Friday, April 16, 2004
Architects vs. IT Architects
I was having an email discussion with "B" regarding my previous blog entry: the "urban cube on a roof". The linked JOS thread had the standard, flip comparison of architects and IT architects. "B"'s quote was worth pasting here:
I don't understand the nuiances of what my architecture friends state, but they are not happy that their millenia old discipline is being slighted by IT people claiming to have a "deep connection" to their discipline. Face it, even the best architects in IT (at Sun, Microsoft, IBM, etc) create stuff that would get you fired, jailed or executed if applied to the world of "real things". By any measure, IT architecture (if you can call it that) is today where true architecture was when people were building grass huts.
Hard to argue with that.
Cringley on MSFT and GOOG
I'm going to use GOOG as Google's stock symbol until I'm notified it's incorrect. Anyhow, Cringely had an interesting (and, IMO, somewhat misguided) missive about Sun, Microsoft and Google. The gist of the article is that 'you can compete with Microsoft by ignoring it'. Like Google did. His reco for Sun is to spend the cash from the Microsoft settlement by giving employees a sabbatical and letting them come up with ideas. Like Google does - the sort of approach that resulted in Orkut and Google News.
I contend, however, that this is misguided because Sun is not Google. Their approach, technology, focus on software, hiring practices, etc. etc. are diametically opposed. Sun still hasn't produced a Java IDE that can remotely compete with Visual Studio. How in the heck are they going to invent a multi-billion dollar software technology analogous to Google? Ain't gonna happen, IMO. But I hope they surprise me. I know some very good folks who work for Sun.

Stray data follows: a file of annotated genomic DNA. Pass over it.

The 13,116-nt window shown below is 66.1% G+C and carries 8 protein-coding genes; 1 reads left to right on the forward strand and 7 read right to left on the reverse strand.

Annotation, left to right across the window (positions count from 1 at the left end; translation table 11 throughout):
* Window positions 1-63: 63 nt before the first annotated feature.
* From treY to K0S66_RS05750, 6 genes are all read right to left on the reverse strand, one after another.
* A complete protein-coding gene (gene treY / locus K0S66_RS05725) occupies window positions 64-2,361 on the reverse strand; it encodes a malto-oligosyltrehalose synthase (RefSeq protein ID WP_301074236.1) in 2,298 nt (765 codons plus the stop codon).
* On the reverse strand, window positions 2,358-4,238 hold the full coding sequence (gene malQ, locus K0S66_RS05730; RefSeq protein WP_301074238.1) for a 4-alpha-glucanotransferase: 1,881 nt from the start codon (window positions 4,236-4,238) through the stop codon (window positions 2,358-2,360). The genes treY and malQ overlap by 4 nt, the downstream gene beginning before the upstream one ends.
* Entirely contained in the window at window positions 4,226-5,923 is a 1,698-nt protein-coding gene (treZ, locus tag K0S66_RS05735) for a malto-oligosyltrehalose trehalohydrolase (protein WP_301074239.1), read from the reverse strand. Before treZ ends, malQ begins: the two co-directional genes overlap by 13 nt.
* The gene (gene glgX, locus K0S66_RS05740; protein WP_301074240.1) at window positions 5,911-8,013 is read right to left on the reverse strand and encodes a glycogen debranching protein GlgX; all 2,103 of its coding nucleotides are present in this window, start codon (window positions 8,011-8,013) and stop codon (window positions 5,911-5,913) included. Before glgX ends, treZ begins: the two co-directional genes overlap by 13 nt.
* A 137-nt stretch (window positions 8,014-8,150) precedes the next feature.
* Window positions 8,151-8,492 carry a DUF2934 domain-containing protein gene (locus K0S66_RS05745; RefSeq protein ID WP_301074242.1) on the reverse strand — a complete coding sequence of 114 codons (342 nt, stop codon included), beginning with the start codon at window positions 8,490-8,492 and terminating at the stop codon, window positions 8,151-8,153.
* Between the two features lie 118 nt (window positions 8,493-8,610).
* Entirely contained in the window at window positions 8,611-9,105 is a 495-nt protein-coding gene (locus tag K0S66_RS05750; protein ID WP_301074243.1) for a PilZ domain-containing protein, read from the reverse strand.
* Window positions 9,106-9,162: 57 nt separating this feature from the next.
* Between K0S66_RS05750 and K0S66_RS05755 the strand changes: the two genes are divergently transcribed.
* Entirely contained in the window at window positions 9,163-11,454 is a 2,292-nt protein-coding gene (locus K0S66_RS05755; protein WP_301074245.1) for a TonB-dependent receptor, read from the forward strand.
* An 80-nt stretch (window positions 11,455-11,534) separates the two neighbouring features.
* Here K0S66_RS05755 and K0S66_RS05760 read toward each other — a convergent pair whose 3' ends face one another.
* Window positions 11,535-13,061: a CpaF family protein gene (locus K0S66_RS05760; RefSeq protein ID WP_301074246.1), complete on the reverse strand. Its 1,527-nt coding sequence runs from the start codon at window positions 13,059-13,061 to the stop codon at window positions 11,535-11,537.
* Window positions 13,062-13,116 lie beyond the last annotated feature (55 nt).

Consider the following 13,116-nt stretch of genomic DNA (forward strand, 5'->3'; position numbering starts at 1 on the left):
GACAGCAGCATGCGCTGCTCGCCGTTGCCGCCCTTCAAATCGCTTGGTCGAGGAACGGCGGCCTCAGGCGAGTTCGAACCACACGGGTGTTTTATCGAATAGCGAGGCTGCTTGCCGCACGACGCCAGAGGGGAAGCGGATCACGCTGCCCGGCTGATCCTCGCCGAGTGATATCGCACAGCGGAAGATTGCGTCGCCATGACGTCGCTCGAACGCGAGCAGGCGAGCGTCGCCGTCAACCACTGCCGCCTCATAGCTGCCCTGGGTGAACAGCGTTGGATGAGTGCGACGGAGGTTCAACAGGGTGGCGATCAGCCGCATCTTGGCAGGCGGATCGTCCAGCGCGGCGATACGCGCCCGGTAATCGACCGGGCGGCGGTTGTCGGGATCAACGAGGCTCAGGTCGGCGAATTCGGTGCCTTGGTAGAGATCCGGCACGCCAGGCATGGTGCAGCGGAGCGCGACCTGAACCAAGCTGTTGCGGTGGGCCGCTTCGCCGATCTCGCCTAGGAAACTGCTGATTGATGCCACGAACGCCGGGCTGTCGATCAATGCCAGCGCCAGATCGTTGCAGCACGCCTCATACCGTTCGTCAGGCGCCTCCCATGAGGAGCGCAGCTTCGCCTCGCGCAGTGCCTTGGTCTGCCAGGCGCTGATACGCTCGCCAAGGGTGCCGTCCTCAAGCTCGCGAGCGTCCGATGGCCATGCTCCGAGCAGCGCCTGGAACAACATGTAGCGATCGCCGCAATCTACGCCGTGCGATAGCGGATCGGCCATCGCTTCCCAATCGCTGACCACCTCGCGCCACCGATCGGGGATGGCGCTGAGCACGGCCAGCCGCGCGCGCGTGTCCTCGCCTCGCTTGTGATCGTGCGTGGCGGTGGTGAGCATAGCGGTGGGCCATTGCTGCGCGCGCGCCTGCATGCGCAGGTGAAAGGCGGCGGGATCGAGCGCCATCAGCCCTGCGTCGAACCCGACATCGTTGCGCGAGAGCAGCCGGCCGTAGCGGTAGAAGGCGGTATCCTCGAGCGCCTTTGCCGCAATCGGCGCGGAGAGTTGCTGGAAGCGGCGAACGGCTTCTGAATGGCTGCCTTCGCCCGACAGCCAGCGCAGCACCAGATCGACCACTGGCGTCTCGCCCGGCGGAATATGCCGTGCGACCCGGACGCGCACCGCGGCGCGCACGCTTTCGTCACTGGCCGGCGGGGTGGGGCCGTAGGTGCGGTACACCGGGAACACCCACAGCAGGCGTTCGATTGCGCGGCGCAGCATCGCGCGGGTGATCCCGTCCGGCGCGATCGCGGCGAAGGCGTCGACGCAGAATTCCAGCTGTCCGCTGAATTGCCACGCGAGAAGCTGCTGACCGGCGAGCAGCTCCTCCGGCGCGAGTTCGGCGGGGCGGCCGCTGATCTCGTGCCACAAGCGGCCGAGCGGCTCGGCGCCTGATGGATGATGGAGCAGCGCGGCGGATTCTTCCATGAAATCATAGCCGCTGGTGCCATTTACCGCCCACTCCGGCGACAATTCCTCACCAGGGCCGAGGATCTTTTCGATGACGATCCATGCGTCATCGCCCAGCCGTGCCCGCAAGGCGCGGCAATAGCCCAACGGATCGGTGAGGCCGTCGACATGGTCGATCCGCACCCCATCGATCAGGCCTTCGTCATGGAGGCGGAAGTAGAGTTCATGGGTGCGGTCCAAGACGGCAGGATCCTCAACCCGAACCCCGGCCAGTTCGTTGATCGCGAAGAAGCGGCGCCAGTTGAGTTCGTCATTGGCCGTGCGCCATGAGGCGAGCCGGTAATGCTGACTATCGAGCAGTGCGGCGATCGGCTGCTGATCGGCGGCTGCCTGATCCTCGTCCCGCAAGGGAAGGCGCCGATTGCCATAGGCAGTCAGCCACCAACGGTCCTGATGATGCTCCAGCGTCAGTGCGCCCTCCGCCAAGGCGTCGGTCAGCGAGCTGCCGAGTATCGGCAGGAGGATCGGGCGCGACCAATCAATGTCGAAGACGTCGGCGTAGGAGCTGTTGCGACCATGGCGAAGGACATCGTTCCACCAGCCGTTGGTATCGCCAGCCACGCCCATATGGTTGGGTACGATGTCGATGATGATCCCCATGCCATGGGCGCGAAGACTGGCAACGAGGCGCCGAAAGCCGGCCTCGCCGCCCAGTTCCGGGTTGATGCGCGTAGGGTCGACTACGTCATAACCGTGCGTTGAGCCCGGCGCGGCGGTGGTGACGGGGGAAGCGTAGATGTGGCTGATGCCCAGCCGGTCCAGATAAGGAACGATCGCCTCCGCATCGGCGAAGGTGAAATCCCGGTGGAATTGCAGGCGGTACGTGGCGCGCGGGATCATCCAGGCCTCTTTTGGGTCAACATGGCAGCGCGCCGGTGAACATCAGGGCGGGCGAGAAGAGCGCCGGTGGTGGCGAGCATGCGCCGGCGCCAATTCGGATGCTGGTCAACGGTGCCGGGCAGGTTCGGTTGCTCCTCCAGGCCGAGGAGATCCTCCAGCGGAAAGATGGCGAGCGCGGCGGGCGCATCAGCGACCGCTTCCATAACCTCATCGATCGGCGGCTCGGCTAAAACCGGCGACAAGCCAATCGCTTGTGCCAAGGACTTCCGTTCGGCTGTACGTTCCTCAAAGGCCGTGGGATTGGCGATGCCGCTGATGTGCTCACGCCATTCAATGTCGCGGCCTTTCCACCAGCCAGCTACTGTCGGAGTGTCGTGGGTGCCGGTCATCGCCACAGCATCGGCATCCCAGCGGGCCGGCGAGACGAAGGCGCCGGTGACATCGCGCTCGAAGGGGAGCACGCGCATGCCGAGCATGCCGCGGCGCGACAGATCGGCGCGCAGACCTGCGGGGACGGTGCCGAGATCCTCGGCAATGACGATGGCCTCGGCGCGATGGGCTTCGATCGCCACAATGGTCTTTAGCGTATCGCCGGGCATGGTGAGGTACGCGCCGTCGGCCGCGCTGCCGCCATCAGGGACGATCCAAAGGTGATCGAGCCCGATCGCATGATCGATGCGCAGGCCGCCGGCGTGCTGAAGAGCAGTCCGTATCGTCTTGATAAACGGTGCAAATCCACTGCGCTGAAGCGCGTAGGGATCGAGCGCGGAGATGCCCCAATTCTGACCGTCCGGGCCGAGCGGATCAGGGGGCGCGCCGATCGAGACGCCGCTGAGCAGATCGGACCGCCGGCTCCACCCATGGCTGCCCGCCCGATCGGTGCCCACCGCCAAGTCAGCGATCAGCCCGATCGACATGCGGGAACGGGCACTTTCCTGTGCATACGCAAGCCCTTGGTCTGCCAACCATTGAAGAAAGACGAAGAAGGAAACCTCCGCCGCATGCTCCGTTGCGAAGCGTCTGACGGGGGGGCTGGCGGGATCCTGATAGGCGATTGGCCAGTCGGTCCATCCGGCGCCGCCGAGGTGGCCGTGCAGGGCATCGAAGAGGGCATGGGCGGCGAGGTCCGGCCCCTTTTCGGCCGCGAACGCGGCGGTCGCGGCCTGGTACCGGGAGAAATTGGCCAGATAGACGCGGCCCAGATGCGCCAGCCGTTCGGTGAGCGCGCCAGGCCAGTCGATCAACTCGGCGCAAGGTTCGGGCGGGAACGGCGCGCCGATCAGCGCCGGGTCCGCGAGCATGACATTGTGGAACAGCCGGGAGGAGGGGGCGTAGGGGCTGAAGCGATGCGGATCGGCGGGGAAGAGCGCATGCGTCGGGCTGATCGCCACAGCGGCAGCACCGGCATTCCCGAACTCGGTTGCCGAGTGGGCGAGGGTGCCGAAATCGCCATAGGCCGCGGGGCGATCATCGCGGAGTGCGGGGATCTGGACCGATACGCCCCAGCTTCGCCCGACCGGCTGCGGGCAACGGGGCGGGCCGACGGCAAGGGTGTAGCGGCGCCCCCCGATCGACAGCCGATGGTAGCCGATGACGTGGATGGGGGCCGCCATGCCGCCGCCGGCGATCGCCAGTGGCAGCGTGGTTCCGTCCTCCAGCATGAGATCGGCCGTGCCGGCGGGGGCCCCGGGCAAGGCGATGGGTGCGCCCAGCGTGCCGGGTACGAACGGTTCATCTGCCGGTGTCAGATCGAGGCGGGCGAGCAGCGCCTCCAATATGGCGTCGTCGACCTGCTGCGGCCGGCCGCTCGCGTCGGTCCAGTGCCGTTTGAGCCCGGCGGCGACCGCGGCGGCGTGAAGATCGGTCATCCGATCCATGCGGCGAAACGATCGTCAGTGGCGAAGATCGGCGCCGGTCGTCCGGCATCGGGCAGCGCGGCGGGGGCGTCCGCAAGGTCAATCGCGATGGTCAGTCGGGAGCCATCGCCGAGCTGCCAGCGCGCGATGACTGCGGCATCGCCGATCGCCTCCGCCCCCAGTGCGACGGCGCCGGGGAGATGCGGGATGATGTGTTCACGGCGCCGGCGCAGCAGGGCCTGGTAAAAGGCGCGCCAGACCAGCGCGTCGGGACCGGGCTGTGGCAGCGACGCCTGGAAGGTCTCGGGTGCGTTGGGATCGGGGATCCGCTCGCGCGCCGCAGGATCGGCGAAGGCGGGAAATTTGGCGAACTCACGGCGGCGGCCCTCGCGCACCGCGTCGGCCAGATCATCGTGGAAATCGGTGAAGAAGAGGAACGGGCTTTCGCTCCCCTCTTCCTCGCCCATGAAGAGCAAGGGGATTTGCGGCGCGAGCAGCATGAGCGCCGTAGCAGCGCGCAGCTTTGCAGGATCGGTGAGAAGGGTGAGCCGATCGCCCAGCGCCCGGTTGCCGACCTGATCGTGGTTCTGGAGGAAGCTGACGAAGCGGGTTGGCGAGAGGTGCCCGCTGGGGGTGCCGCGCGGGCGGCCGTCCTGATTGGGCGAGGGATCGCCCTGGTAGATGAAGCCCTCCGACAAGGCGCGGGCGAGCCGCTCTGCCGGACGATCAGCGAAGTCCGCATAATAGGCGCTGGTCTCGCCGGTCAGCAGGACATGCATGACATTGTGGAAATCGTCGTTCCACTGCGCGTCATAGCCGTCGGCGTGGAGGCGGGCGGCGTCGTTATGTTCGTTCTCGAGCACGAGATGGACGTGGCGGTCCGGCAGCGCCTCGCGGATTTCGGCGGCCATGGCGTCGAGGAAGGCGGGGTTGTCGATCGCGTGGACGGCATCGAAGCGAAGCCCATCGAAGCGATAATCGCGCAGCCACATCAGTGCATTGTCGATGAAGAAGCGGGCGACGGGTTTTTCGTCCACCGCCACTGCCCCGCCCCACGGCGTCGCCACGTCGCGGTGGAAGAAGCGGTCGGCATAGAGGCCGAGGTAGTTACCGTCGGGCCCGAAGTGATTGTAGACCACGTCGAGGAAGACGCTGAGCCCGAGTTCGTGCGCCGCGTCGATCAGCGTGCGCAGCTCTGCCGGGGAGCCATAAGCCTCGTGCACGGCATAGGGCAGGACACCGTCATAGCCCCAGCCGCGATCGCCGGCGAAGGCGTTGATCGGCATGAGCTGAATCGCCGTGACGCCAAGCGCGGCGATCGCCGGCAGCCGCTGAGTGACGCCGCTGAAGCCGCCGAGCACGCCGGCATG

Google, unlike Microsoft, actually is a technology company, and this technology extends beyond development all the way to operations, which is almost unknown in the software/Internet space. Google has figured out the best computer power per dollar of investment. They've also realized they cannot and should not scale their support linearly with the number of servers. They've introduced better system management tools and better automation, but with a business objective in mind. Corporate IT everywhere else is still thinking in terms of headcount with the more heads the more powerful the manager. Google is smarter than that. They invested in their data center operations from the start while most companies invest as little as possible and pay more after the fact...
...Google shows, just as Adobe did a decade before, that companies CAN compete with Microsoft. But to do so they have to unlock the intellectual talent of their employees and then USE that knowledge. Bringing this story back where it started, I can't see where Sun is doing this. They do not appear at present to have a culture that can grow the company beyond their present business model...
Shake Your Groove Thing
at 7:18 PM